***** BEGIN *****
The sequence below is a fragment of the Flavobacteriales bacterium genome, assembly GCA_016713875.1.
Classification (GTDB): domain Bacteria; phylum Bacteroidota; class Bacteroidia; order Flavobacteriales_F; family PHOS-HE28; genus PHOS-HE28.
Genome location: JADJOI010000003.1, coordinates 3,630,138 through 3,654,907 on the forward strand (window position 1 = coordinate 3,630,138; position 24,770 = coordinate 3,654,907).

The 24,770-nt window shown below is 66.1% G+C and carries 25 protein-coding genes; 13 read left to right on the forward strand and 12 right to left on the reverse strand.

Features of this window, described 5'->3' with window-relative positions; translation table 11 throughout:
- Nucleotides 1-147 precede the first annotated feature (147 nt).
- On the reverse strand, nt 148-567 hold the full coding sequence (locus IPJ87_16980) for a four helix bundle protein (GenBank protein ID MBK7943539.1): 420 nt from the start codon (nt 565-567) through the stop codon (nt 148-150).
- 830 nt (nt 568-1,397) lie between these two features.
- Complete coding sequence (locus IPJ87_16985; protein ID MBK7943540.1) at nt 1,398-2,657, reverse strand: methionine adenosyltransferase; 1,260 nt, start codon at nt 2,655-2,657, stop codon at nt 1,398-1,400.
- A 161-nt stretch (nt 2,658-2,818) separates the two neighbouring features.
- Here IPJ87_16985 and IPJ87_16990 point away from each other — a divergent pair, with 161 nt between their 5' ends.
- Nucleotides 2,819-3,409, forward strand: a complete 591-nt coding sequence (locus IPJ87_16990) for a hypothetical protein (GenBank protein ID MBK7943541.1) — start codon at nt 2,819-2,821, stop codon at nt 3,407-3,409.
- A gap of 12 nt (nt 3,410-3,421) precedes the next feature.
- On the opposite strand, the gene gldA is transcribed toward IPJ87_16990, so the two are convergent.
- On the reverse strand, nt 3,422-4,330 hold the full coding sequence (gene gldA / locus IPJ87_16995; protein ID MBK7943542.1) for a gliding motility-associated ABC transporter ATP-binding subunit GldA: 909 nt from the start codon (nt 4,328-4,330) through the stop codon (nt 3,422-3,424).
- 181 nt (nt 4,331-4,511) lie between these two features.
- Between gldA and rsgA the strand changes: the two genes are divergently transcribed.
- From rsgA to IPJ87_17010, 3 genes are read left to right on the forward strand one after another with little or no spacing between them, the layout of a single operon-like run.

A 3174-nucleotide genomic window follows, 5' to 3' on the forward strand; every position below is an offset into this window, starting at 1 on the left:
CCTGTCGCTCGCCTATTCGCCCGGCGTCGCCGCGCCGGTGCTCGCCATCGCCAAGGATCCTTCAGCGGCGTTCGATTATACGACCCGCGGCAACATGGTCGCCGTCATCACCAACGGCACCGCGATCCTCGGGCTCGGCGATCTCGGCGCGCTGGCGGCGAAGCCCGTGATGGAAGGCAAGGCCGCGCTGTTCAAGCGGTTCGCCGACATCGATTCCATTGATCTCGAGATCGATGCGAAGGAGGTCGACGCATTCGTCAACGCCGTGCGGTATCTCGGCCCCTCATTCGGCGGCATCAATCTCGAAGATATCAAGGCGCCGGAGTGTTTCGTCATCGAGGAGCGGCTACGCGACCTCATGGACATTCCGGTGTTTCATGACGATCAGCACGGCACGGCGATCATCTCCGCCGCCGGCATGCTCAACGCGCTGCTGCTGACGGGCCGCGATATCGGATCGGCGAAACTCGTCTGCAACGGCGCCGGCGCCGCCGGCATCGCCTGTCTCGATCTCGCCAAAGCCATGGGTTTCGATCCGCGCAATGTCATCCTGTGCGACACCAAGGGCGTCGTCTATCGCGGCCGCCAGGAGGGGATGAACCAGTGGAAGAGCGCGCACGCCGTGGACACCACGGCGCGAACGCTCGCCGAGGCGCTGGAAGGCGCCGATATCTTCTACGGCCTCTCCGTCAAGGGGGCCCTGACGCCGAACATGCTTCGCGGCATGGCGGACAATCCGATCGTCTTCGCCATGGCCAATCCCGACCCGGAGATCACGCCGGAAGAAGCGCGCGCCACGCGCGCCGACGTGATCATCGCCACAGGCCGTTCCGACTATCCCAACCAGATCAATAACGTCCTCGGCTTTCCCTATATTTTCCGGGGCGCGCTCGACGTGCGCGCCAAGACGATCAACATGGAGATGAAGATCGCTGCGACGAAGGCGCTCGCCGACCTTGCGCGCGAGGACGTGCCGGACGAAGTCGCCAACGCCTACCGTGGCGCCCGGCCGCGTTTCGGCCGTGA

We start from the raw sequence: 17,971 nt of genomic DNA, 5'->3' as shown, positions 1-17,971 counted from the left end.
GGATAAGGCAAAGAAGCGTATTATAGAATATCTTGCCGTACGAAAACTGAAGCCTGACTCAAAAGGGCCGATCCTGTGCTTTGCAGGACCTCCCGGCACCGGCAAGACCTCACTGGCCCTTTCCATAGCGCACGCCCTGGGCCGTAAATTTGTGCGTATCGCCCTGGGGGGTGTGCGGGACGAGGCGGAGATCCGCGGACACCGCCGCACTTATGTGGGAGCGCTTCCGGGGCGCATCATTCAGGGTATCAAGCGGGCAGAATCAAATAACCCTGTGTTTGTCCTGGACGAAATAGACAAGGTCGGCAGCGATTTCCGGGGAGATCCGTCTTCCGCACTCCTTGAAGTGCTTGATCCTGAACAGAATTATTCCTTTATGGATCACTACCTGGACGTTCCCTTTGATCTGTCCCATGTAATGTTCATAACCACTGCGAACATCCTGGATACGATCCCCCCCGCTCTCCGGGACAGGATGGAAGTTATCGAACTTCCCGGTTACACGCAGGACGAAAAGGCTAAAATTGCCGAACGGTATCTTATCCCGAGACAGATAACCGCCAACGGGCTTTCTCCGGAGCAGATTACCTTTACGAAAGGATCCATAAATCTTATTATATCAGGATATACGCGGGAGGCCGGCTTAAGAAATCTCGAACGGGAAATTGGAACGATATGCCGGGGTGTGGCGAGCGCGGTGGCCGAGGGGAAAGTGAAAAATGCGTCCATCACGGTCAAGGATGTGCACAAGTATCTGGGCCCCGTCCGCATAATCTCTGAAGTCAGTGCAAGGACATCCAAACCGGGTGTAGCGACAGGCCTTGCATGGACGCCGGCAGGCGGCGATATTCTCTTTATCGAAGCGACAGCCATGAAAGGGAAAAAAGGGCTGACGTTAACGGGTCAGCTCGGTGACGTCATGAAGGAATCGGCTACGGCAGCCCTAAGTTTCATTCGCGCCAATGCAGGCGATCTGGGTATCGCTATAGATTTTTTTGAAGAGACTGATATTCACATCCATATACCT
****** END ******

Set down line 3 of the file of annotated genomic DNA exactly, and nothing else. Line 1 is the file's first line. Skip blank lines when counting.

Genome location: JADJOI010000003.1, coordinates 3,630,138 through 3,654,907 on the forward strand (window position 1 = coordinate 3,630,138; position 24,770 = coordinate 3,654,907).